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# Mathematics problem

1. Complete the following problems:

a. Using Figure 9.2 (p. 207), suppose P0 is \$10 and P1 \$11. Suppose a new firm with the same LRAC
curve as the incumbent tries to break into the market by selling 4,000 units of output. (Taylor & Greenlaw,

2014, p. 223).

i. Estimate from the graph what the new firm�s average cost of producing output would be.
ii. If the incumbent continues to produce 6,000 units, how much output would be supplied to the market by

the two firms?

iii. Estimate what would happen to the market price as a result of the supply of both the incumbent firm

and the new entrant.

1. Approximately how much profit would each firm earn?

b. Using Figure 9.6 (p. 217) draw the demand curve, marginal revenue and marginal cost curves. (Taylor

& Greenlaw, 2014, p. 223).

i. Identify the quantity of output the monopoly wishes to supply and the price it will charge.
ii. Suppose demand for the monopoly�s product increases dramatically. Draw the new demand curve.

1. What happens to the marginal revenue as a result of the increase in demand?
2. What happens to the marginal cost curve?
3. Identify the new profit-maximizing quantity and price.
c. Use the following table for this problem: (Taylor & Greenlaw, 2014, p. 242).

Price Quantity TC
\$25.00 0 \$130

MATH PROBLEM 2

\$24.00 10 \$275
\$23.00 20 \$435
\$22.50 30 \$610
\$22.00 40 \$800
\$21.60 50 \$1,005
\$21.20 60 \$1,225

Andrea�s Day Spa began to offer a relaxing aromatherapy treatment. The firm asks you how much to
charge to maximize profits. The demand curve for the treatments is given by the first two columns. The
total costs are given in the third column. For each level of output, calculate total revenue, marginal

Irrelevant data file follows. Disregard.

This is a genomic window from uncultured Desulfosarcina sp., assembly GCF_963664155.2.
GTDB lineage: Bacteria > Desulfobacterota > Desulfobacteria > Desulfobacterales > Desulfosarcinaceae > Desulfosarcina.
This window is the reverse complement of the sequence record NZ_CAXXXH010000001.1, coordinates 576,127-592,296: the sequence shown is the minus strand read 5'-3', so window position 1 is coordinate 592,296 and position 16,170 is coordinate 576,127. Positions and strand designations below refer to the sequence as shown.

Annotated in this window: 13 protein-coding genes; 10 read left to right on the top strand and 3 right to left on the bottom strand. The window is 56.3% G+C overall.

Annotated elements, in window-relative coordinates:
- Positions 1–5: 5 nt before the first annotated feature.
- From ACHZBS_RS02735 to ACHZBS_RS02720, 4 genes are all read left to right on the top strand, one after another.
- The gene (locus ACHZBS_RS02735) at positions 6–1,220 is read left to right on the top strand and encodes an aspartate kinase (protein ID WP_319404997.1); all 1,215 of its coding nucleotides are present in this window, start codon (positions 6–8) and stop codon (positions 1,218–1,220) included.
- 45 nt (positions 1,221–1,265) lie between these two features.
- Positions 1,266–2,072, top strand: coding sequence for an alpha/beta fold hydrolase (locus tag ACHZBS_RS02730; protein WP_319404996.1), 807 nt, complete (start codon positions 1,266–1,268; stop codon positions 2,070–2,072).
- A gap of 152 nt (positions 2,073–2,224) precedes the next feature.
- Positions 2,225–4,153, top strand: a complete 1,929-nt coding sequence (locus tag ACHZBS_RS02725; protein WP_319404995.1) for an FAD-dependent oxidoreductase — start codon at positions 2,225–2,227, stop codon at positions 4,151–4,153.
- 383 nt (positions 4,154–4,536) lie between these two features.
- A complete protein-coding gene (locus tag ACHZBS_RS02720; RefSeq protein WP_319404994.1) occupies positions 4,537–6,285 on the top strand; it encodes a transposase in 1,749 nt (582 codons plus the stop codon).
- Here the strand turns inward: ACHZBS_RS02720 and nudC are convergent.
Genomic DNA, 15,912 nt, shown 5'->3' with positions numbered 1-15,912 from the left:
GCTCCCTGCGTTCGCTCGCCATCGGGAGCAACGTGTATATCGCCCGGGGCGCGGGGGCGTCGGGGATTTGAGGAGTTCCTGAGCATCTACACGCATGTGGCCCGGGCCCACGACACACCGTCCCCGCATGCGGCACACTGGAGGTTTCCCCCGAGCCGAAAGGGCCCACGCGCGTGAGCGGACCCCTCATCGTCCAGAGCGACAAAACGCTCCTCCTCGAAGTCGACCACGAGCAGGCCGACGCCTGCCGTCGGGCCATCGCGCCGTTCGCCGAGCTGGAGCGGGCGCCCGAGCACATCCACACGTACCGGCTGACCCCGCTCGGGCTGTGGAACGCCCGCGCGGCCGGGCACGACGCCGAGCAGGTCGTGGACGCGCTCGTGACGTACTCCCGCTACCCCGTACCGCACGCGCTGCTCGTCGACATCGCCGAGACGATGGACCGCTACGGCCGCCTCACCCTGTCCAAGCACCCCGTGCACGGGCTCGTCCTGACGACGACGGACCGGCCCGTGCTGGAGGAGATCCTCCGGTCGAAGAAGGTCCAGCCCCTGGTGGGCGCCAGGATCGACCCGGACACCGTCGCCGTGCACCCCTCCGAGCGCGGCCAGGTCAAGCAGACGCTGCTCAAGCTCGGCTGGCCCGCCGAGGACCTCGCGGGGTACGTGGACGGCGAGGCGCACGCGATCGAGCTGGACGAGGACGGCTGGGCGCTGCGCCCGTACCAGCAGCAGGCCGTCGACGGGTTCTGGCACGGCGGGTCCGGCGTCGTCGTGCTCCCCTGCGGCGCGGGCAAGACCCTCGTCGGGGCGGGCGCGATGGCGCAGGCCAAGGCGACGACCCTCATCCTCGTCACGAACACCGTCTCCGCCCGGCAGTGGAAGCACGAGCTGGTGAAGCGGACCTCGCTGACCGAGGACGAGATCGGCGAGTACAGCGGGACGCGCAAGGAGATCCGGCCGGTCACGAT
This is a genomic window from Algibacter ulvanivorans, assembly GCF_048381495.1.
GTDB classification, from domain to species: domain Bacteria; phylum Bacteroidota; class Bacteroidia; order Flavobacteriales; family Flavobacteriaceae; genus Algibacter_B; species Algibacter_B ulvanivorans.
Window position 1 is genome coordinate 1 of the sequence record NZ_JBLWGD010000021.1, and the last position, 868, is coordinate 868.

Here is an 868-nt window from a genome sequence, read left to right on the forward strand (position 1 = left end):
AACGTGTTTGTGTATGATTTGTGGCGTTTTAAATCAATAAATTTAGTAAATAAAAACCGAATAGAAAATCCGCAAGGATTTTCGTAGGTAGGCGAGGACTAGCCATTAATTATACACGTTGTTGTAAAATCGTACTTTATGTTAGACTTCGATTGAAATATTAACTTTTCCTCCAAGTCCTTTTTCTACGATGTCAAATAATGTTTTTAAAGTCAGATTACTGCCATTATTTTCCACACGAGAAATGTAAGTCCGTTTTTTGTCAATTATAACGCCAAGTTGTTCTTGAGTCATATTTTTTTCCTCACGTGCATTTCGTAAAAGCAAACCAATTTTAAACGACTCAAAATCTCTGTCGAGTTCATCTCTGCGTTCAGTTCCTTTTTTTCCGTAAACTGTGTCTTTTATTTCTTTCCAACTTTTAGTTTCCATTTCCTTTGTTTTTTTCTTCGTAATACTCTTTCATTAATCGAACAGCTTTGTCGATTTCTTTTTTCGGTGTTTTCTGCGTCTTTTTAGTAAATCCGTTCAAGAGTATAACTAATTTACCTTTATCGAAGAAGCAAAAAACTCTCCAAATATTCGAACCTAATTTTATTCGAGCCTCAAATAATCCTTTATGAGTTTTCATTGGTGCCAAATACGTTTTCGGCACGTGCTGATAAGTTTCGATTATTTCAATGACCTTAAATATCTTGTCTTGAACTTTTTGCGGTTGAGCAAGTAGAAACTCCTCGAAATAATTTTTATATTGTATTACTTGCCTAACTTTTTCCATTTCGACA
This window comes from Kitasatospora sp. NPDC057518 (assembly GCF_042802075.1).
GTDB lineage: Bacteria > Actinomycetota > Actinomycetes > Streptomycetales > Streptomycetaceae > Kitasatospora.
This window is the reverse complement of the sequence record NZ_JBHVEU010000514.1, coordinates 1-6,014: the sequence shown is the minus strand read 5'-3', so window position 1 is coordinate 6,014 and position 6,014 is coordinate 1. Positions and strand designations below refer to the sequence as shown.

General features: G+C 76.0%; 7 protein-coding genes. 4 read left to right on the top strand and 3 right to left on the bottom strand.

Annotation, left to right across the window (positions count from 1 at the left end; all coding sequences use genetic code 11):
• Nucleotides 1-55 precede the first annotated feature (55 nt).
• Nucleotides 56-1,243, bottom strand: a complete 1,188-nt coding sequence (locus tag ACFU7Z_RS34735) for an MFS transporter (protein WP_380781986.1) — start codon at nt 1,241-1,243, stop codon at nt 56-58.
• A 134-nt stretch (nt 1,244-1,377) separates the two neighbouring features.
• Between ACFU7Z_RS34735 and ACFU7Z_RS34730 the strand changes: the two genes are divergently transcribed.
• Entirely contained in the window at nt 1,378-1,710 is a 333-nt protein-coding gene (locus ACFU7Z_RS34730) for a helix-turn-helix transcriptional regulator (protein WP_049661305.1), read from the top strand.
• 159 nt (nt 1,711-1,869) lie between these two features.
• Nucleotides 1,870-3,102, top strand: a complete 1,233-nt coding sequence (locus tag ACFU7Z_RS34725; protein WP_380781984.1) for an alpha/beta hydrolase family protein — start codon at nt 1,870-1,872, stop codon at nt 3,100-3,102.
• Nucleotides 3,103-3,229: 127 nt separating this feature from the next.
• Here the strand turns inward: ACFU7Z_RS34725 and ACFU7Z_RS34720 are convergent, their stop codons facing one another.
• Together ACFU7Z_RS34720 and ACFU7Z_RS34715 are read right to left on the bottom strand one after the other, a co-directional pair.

revenue, average cost, and marginal cost.

i. What is the profit-maximizing level of output for the treatments and how much will the firm earn in

profits?

Complete the following problems:

a. A \$10,000 ten-year bond was issued at an interest rate of 6%. It is now year 9 and you are thinking
about buying the bond from its owner. Interest rates are now 9%. (Taylor & Greenlaw, 2014, p. 403).
i. Would you now expect to pay more or less than \$10,000 for the bond? Why?
ii. Calculate what you would be willing to pay for the bond.

b. Consider the following stock ownership situation (Taylor & Greenlaw, 2014, p. 403).

Investor 1: 20,000 shares
Investor 2: 18,000 shares
Investor 3: 15,000 shares
Investor 4: 10,000 shares

MATH PROBLEM 3

Investor 5: 7,000 shares
Investors 6 � 11: 5,000 shares each

ii. What is the minimum number of investors it would take to vote to change the top management of the

company?

iii. Which investors would this involve?

iv. In 1-2 paragraphs discuss if any one investor would be able to make corporate changes without the

agreement of the other investors.

Math Problem
Name
Institution

MATH PROBLEM 4

Math Problem
a) Marginal Gain in Output

Marginal gain = change in total output/change in quantity
4-5 – ([80 * 5] – [72 *4])/ (80 – 72) = 15 units per unit of labor
5-6 – ([84 *6] – [80 * 5])/ (84 – 80) = 26 units per unit of labor
The above marginal output follows the principles of diminishing marginal returns.
b) Average Total, Variable and Marginal Costs

c)
Quantity Unit
Price
Fixed
Cost
Total
Variable
costs

Total
Revenue

Marginal
Revenue

Total Cost
(Fixed +
variable)

Marginal
Cost
1 \$20 \$20 \$20 \$20 – 20 + 20 = \$40 –
2 \$20 \$20 \$25 \$40 20 20 + 25 = \$45 \$5
3 \$20 \$20 \$35 \$60 20 20 + 35 = \$55 \$10